Many students are curious about how I learned to cook. They wonder if my mom or dad taught me when I was little, teaching me to fold dumplings fifty different ways. I do not want to ruin this fantasy, but I never cooked with my parents when I was little. NEVER. When I was little, my father hired an old lady from the countryside to cook for us. Her last name was Sun, so we all called her Miss Sun.
My father was a businessman, and even though he enjoyed cooking, he hardly had the time. Occasionally, when Miss Sun had her day off, he would cook milkfish porridge. Milkfish aquaculture started around 800 years ago in the Philippines and spread into Indonesia, Taiwan, and into the Pacific. While it is very popular in Taiwan, milkfish is almost impossible to find in the USA. In my memory, my father's milkfish porridge was the most delicious porridge I have ever had!
Even though I have happy memories of my father cooking us milkfish porridge, I missed out on a lot of bonding time because he was so busy. My family could be considered "old school" from an American's perceptive. My father worked, and my stepmother took care of the household. (My mother passed away before I turned one, and my dad remarried.) I rarely spent quality time with my dad. I don't have any photos of us doing father-daughter activities. Sometimes my stepmother, stepbrothers, and I would tag alone when he had a business trip. He would have meetings all day and would hire a driver and a limo to take us to the zoo and theme parks. We usually didn't see him until dinner time.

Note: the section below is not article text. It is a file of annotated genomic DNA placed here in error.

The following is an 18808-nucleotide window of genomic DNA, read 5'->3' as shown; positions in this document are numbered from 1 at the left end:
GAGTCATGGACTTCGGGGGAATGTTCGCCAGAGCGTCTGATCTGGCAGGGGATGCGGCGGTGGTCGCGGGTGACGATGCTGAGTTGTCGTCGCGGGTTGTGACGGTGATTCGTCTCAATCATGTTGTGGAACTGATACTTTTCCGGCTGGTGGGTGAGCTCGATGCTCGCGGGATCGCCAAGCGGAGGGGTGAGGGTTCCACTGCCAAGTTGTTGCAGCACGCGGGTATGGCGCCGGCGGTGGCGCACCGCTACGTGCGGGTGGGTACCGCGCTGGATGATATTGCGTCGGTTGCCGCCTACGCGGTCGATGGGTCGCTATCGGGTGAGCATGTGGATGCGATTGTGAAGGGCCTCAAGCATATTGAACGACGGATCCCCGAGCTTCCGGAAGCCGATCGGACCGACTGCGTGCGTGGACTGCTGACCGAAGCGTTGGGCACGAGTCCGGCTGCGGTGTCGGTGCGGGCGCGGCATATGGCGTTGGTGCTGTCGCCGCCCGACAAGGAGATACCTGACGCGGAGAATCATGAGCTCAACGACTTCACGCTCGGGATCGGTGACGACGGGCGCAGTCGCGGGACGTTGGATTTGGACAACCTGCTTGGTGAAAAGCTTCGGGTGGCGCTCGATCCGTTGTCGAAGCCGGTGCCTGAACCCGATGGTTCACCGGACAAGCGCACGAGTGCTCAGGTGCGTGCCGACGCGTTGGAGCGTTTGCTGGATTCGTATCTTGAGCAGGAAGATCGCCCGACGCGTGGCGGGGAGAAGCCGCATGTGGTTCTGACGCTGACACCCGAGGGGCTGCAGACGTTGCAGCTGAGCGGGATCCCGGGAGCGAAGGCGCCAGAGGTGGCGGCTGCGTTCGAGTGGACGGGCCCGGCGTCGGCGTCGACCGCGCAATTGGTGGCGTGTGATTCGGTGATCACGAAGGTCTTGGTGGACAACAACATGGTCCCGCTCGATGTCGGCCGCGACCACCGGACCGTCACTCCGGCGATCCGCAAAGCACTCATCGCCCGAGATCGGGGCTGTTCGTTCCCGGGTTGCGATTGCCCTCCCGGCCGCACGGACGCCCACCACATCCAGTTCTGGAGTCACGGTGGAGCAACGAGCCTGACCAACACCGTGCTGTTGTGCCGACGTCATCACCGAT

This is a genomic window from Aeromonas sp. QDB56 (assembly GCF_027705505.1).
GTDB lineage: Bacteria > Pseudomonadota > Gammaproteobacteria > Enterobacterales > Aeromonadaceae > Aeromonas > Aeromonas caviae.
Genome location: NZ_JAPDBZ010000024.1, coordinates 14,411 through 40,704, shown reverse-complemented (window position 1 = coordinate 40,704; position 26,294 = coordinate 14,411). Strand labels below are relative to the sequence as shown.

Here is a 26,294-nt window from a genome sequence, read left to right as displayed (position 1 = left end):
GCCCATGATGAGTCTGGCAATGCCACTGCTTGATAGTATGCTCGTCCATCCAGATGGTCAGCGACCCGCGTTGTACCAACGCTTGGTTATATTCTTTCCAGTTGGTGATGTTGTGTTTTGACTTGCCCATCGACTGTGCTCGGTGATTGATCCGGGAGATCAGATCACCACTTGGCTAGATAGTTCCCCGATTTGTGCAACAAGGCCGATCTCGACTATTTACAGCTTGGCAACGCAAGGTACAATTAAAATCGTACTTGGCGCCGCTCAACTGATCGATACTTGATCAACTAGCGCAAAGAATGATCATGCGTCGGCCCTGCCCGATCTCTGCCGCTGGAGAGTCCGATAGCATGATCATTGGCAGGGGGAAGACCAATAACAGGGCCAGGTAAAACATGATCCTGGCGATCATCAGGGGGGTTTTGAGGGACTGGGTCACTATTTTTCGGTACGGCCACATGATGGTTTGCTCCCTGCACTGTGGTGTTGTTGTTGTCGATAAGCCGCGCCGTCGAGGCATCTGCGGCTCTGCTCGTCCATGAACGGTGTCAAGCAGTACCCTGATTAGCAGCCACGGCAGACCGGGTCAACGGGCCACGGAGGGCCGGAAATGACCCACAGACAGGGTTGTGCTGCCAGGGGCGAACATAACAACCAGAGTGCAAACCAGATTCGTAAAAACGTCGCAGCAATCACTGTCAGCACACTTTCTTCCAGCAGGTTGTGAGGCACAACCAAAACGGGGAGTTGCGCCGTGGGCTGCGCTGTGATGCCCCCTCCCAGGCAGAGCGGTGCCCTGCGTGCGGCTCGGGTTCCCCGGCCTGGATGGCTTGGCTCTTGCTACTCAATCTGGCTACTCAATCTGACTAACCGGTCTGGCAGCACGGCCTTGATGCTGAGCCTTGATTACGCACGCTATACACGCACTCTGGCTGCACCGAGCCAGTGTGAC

In the USA, many men like to spend time with their families and create memories with them through cooking. And I get to teach dads how to cook in their homes, so they can cook with their families. My client, Michael, called me before we started our first baking lesson. He told me how he remembered cooking with his father when he was little, and he wanted to do the same to his two daughters. My mission is never just about cooking and eating. It's not just about passing the techniques to my clients. It is about creating delicious memories.
If you want to host a "Cooking with Dad" summer party, my top choice on the menu would be a salmon burger. Salmon is tasty and nutritional—credited with everything from extending your life span to preventing heart attacks and cancer. Salmon possesses a high amount of omega-3, and each serving is packed with tons of vitamins, minerals, and protein. When you go to the market, you may notice there are many kinds of salmon. My suggestion is wild-caught salmon—if the budget allows.
I like to make the salmon burger buns from scratch—although you don't have to. If you enjoy making bread from scratch, like my clients, Michael and Steve, I provide a bun recipe. I made many buns when I worked at Farmstead Table, a farm to table restaurant in Newton Center. Our chef would sauté the diced onions in duck fat, which I would add to the burger buns. The aroma of sautéed onions in duck fat was truly heavenly. It's the most delicious burger buns ever. I can devour the buns by themselves!
Super Salmon Burger
For the Farmstead Table Onion Burger Buns
- 3 1/4 cup of water
- 5 eggs
- 5 ounces of vegetable oil
- 10 tablespoon superfine sugar
- 3/4 cup toasted onion
- 28 grams yeast
- 24 grams salt
- 62 ounces all-purpose flour
- Egg wash: one egg and one tablespoon of water
For the Salmon Patty
- 2 1/4 pounds salmon belly
- 1/2 cup panko bread crumbs
- 1/2 cup minced red bell pepper
- 1/4 cup finely chopped fresh cilantro leaves
- 1 teaspoon five spice powder
- 1 large egg lightly beaten
- 1 tablespoon chili paste
- 1 teaspoon minced garlic
- 1 teaspoon salt
For the Red Pepper Aioli
- 2 egg yolks
- 1 clove of garlic peeled and chopped optional